Sigmund Freud (1856-1939) Sigmund Freud

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Sigmund Freud (1856-1939)

Sigmund Freud (1856-1939), Austrian physician, neurologist, and founder of psychoanalysis, who created an entirely new approach to the understanding of human personality. Through his skill as a scientist, physician, and writer, Freud combined ideas prevalent at the time with his own observation and study to produce a major theory of psychology. Most importantly, he applied these ideas to medical practice in the treatment of mental illness. His newly created psychotherapy treatments and procedures, many of which in modified form are applied today, were based on his understanding of unconscious thought processes and their relationship to neurotic symptoms (see Neurosis). Regarded with skepticism at the time, Freud’s ideas have waxed and waned in acceptance ever since. Nevertheless, he is regarded as one of the greatest creative minds of the 20th century.

An important development in Freud’s theory of psychology came out of work he conducted with his friend and colleague Josef Breuer, a Viennese physician who was involved in the treatment of a young woman who was distressed while caring for her dying father. The patient had developed a number of hysterical symptoms, which Breuer initially treated by hypnotic suggestion. Initial success gave way to disappointment when on her father’s death her symptoms returned with increased severity. Somewhat at a loss as to how to proceed, Breuer had continued to talk to his patient on a daily basis and in time she began to talk about various reminiscences from the past and about her daydreams. Remarkably, as her narrative revisited memories from the past, which were associated with the onset of a particular symptom, each symptom disappeared when accompanied by an emotional outburst. Breuer made use of this discovery to eliminate her symptoms one at a time. He called the treatment the cathartic technique (from the Greek katharsis meaning “purgation”). The treatment was time consuming and required considerable effort to reach dimly recalled and otherwise inaccessible memories. 

Freud and Breuer published the case and several others in 1895 under the title Studies on Hysteria. Their view was summed up in the statement “Hysterics suffer mainly from reminiscences.” They proposed that when faced with emotionally traumatic memories, hysterics subjugate them from conscious appreciation to prevent the unbearable emotional pain and suffering that they cause. Rather than being driven out of the mind, however, these memories are driven into an area of the mind that is unconscious and inaccessible. Here the memories may be redirected from the emotional system into the somatic (bodily) system and appear as apparently unexplained physical symptoms. The cases that constitute Studies on Hysteria outline the transition from treatment by hypnotic suggestion to the earliest descriptions of what is now known as psychoanalysis.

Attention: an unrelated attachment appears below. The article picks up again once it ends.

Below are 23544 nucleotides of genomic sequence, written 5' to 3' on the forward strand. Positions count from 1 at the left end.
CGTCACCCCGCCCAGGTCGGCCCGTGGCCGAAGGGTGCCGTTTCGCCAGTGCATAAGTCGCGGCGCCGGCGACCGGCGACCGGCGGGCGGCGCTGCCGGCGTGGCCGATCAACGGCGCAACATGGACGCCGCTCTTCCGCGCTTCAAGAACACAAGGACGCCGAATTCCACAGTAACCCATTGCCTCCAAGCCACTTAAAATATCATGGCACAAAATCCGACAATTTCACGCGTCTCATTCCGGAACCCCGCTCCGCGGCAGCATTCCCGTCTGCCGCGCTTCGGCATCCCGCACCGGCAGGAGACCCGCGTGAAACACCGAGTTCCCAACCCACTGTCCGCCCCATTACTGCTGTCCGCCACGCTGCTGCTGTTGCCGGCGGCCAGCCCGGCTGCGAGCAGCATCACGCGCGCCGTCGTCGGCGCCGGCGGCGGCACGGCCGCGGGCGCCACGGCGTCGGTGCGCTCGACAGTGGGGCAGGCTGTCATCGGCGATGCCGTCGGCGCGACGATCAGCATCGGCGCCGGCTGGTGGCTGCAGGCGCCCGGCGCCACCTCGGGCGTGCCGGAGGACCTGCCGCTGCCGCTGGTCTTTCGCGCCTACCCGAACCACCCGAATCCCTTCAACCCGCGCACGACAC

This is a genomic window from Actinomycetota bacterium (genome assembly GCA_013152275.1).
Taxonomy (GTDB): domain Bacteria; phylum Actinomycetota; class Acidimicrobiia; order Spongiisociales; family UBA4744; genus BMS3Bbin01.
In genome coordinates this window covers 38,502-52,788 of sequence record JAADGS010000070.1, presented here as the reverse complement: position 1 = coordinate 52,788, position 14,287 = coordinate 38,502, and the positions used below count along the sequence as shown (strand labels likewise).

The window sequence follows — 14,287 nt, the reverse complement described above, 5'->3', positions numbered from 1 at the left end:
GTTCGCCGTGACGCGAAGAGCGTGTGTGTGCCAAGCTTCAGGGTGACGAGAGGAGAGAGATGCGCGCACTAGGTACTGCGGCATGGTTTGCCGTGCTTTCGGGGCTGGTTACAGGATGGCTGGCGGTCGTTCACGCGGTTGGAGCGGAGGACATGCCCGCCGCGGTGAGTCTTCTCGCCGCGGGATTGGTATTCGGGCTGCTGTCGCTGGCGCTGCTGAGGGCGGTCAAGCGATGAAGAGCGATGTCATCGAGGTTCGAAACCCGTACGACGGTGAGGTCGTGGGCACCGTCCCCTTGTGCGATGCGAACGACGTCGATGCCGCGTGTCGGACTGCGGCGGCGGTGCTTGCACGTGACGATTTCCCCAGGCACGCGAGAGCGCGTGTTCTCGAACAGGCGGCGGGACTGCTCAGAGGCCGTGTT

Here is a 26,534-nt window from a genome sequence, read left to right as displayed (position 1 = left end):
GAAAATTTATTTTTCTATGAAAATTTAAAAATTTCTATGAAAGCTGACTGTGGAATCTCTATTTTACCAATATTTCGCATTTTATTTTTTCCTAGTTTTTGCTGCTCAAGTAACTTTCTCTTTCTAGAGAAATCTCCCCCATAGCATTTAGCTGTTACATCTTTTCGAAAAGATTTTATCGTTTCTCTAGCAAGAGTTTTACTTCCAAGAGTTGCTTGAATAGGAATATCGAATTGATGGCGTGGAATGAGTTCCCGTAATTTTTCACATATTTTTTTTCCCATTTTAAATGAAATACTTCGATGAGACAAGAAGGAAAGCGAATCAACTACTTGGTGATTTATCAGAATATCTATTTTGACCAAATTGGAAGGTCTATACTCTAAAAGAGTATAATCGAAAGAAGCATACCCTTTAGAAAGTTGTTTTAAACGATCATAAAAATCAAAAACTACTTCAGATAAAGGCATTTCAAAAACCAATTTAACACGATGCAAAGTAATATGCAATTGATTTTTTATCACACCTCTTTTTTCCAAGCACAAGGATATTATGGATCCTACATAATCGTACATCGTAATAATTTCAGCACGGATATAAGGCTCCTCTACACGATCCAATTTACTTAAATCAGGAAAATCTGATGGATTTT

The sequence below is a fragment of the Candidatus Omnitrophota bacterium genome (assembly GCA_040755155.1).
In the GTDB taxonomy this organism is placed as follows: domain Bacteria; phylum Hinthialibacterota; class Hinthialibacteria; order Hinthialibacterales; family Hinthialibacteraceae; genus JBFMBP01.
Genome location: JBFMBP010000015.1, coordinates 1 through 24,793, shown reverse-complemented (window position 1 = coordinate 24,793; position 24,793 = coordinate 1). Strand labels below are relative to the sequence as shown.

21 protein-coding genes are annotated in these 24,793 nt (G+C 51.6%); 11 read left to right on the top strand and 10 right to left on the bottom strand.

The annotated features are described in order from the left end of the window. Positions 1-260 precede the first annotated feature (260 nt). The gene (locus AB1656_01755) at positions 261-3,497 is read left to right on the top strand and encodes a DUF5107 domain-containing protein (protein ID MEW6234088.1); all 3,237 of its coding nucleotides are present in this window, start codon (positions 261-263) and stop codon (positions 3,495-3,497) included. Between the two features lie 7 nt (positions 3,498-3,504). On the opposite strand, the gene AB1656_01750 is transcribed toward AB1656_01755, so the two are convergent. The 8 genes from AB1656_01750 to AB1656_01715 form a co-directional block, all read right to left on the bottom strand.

Working on his own Freud hypothesized that hysterical symptoms were most likely to arise when repressed traumatic memories related to adverse childhood sexual experiences. This view generated tremendous controversy at the time because the existence of childhood sexuality was not widely accepted. In time Freud was forced to reconsider this aspect of his theory, instead relating the repressed memories to childhood fantasies of sexuality and their relationship to parental figures.

Oedipus Complex, in psychoanalysis, a son’s largely unconscious sexual attraction toward his mother accompanied by jealousy toward his father. The term Oedipus complex, derived from the Greek legend of Oedipus, was first used in the late 1800s by Austrian psychiatrist Sigmund Freud, the founder of psychoanalysis. Freud thought that the Oedipus complex was the most important event of a boy’s childhood and had a great effect on his subsequent adult life. Freud claimed that in nearly all cases the boy represses the desire for his mother and the jealousy toward his father. As a result of this unconscious experience, Freud believed, a boy with an Oedipus complex feels guilt and experiences strong emotional conflicts.

Freud thought that girls go through a similar experience, in which they are attracted to their father and become antagonistic toward their mother. He called this the Electra complex. According to Freud, if a woman remains under the influence of the Electra complex, she is likely to choose a husband with characteristics similar to those of her father.

"Oedipus Complex," Microsoft® Encarta® Online Encyclopedia 2008 © 1997-2008 Microsoft Corporation. All Rights Reserved.

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